Executives – HERE is Why Your Procurement Department is Just a Cost Center

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Payroll. Accounting.   IT.  Human resources.  Internal audit. Legal.   All of these groups and more, correctly or incorrectly, frequently get lumped as cost centers by executives.

And once you get to the C-Suite inside of a Fortune 500 company, they tend to view their organizational groups in two ways:  “Either you are generating revenue for me, or you are not.  If you are, I will invest in you in every way, and will demand direct visibility to your organization.  If you are not, I will minimize my investment, and I will bury you in my org chart.”

Here’s the quick litmus test:  where does procurement eventually report in your organization?

Let me guess: Finance, Operations, Manufacturing, or in end user business units.  I have even seen procurement reporting into HR!  The HR VP justified to me “well, we buy people, so we should buy everything else too.”

Some of you will comment that “that’s not the way it is in my company.  We have a CPO that reports directly to the CEO/COO.”  I’m glad that’s true, but it’s not the norm, and it may not stay that way either – frequently, the CEO decides they don’t see the value and shove procurement back under an obscure function.

In working with large companies all over the world for almost 25 years now, the one gripe Chief Purchasing Officers have more than any other is that they are not valued by the company.

To add fuel to the fire, the sales counterparts that you are negotiating with have better systems, more staff, more discretionary funds, better data, and more resources than you.  In addition, they spend up to 20% of their time in training, while your procurement group only spends up to 2% of their time in training.

How could that be? It’s because Sales is a REVENUE generating function, and CEOs invest in those.

But executives on the “revenue generator bandwagon” are wrong.  All of them.

The problem is that they should not be differentiating between revenue generators and non-revenue generators.  They should be differentiating between PROFIT generators and NON-PROFIT generators.

Isn’t profitability the goal of every company?  Or is the goal to maximize revenue, and to heck with whether or not we are profitable?  I don’t have to tell you the answer.  It’s Business 101, page 2.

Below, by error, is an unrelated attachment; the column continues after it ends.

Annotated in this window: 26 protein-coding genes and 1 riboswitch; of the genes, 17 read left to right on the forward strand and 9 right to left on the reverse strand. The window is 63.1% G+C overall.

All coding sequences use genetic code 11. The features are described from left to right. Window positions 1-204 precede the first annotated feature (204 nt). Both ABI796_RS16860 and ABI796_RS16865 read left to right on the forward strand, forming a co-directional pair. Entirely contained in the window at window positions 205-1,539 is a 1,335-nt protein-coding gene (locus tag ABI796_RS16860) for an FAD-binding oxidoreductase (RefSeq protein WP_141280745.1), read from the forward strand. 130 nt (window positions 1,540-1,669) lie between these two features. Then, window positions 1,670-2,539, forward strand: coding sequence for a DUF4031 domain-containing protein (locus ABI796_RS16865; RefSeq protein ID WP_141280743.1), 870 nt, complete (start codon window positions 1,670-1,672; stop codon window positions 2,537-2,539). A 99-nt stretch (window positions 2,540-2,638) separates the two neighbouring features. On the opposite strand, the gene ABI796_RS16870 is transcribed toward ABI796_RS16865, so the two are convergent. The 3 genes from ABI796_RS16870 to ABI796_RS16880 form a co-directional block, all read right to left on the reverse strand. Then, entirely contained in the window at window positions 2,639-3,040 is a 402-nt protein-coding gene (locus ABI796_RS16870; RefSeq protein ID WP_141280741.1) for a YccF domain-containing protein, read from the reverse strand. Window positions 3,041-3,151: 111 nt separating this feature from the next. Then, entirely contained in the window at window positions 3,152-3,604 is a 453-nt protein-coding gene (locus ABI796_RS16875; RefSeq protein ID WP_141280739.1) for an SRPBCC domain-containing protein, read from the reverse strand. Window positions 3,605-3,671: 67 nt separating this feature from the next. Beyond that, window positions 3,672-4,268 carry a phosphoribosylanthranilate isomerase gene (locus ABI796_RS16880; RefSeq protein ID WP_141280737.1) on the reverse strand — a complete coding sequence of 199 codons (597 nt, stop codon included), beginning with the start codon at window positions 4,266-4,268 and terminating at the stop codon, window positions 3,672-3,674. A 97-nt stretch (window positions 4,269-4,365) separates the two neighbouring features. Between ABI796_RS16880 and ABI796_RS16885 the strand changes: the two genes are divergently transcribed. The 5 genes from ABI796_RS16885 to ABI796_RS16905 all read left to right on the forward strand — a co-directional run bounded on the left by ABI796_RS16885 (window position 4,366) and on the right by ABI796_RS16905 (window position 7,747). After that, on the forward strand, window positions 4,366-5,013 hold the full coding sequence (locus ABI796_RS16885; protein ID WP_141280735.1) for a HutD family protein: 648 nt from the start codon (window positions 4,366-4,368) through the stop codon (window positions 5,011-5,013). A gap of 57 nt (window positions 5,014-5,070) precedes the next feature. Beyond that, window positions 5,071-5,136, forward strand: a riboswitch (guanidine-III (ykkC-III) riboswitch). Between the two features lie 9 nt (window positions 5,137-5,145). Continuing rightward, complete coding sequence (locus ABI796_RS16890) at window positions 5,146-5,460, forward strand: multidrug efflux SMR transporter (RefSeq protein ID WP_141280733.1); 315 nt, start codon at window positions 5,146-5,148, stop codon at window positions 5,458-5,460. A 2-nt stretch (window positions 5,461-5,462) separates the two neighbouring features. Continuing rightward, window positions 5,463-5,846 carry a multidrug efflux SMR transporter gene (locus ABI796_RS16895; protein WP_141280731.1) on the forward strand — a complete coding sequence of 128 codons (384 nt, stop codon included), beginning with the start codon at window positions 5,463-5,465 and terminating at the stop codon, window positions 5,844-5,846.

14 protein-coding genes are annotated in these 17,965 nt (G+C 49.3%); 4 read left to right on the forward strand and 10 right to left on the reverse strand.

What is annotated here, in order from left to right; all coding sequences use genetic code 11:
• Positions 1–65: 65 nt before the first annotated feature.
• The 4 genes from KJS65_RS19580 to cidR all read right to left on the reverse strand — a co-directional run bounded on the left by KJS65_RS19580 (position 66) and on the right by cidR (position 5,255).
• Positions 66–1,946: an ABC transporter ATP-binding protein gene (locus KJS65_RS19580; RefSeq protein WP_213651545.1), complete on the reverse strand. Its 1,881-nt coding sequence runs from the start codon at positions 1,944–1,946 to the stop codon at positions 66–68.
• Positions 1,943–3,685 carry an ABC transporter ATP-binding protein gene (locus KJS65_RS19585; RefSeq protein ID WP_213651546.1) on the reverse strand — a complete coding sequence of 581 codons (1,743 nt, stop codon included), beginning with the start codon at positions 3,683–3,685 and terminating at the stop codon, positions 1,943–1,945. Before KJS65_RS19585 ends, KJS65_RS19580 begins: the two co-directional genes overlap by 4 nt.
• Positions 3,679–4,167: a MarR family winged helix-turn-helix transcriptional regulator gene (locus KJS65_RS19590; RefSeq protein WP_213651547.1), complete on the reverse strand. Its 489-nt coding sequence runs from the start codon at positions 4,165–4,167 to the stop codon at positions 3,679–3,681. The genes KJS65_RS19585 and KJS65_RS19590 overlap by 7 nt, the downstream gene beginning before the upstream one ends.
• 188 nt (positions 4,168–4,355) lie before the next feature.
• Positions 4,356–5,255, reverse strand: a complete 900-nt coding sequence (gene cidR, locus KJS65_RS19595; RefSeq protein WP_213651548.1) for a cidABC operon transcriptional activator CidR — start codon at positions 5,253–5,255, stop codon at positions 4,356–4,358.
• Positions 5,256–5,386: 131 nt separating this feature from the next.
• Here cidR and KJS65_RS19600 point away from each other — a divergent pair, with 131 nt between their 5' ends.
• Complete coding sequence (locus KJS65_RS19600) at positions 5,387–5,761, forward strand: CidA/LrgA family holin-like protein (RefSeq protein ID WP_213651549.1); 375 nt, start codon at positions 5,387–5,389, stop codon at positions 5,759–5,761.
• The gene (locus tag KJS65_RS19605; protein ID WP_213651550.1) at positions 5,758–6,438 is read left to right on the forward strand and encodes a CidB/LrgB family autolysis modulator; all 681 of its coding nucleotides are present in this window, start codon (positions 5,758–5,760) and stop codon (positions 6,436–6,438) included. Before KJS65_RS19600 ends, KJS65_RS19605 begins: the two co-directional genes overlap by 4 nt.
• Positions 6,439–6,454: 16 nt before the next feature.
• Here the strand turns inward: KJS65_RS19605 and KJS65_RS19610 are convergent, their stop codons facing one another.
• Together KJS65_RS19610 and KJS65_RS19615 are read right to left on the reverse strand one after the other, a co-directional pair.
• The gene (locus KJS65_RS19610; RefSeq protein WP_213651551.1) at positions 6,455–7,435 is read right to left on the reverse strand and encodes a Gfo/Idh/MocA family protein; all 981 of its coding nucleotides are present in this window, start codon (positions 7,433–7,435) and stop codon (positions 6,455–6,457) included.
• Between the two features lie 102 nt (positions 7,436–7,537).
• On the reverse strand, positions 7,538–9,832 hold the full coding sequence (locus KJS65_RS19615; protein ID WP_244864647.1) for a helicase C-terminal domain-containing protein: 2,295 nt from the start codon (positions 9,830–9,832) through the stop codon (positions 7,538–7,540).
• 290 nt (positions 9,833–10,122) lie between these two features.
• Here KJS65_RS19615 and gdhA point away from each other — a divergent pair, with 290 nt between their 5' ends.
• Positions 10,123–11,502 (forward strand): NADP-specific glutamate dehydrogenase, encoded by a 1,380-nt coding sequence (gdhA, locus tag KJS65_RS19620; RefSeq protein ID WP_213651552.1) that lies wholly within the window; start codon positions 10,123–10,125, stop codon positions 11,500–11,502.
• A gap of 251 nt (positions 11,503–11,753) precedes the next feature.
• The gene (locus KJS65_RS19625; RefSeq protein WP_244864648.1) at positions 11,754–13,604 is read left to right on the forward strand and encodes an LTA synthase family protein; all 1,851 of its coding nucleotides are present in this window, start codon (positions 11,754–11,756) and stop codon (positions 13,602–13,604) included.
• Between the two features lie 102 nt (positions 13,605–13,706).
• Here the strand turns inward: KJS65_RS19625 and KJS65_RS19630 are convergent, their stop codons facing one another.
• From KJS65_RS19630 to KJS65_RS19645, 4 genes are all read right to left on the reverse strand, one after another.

And procurement keeps trying to justify it’s worth with cost savings metrics.  Those metrics don’t work.  The reason?  Simple: the executive will simply say “OK, if you saved me $195M last year, great, then show it to me, because it’s not in my budget.  Where is all this money you keep telling me you’ve saved me?”

It’s interesting that part of the problem is that the saving go back to the end user group and they then end up using that money on something else!  I’ve only seen one organization that measures costs savings by how much is left in the business unit budget, which then goes back to the CEO’s general fund.  It was one of the oil & gas companies in Houston, Texas.

Not my favorite model, but it is one way to make sure the executive visibly sees what savings are coming from procurement strategies. Procurement departments the world over do a terrible job demonstrating their value, especially vertically within the corporation.

The reasons?  There are many, but the biggest in my experience it goes back to the fact that we are trying to influence vertically with metrics that aren’t a part of the C-Suite’s language.

What is the C-Suite’s language?  They care about the following metrics, which procurement directly influences but rarely tracks and reports:    ROI in the procurement function (department savings ÷ department costs), as well as improvements in EBIT, EPS, and corporate profitability.  That is how we should be communicating and influencing vertically.

Only then will executives start to see the value of procurement and can procurement be involved in critical planning cycles to drive upstream influence.

I invite you to watch an incredible video I’ve put together that really captures the essence of this transformation.  This is not for the casual procurement professional who is looking to jump to another profession, or has one foot out the door to retirement.

This is dense, and it’s 1 hour long.  But here’s the deal, once you start, you can’t stop.   The first 22 minutes of the videocaptures the heart of this transformation, and the rest takes you to implementation.  It’ll be the best 1 hour you’ve ever invested in your career.

Here it is, bookmark this link and watch this video:  https://tinyurl.com/Procurement-Transformation

I will leave you with this final set of thoughts below (grab a mirror):

  • Is your procurement department a value added center of profit?  Are they also PERCEIVED as a value added center of profit?
  • Are you taking costs out the supply chain or are you just shoving them back up the supply chain?
  • Are you getting more and more sophisticated at compressing supplier profits, or are you leveraging investigative negotiation strategies to create value and make the pie bigger?
  • Are you leveraging strategies to influence product and service costs to be streamlined for TCO, or are you just getting the best deal on what end users ask for?
  • Are you buying goods and services or are you buying performance results?  Hint: this is the biggest problem in procurement today that nobody is talking about.

And most of all, do you have a seat at the table with the C-Suite, or are you on the menu for lunch

Go watch the video above and find out how to bridge the gap from good to world class procurement.

Now go off and do something wonderful.

Be your best!

Omid G

“THE Godfather of Negotiation Planning” ~ Intel Corp

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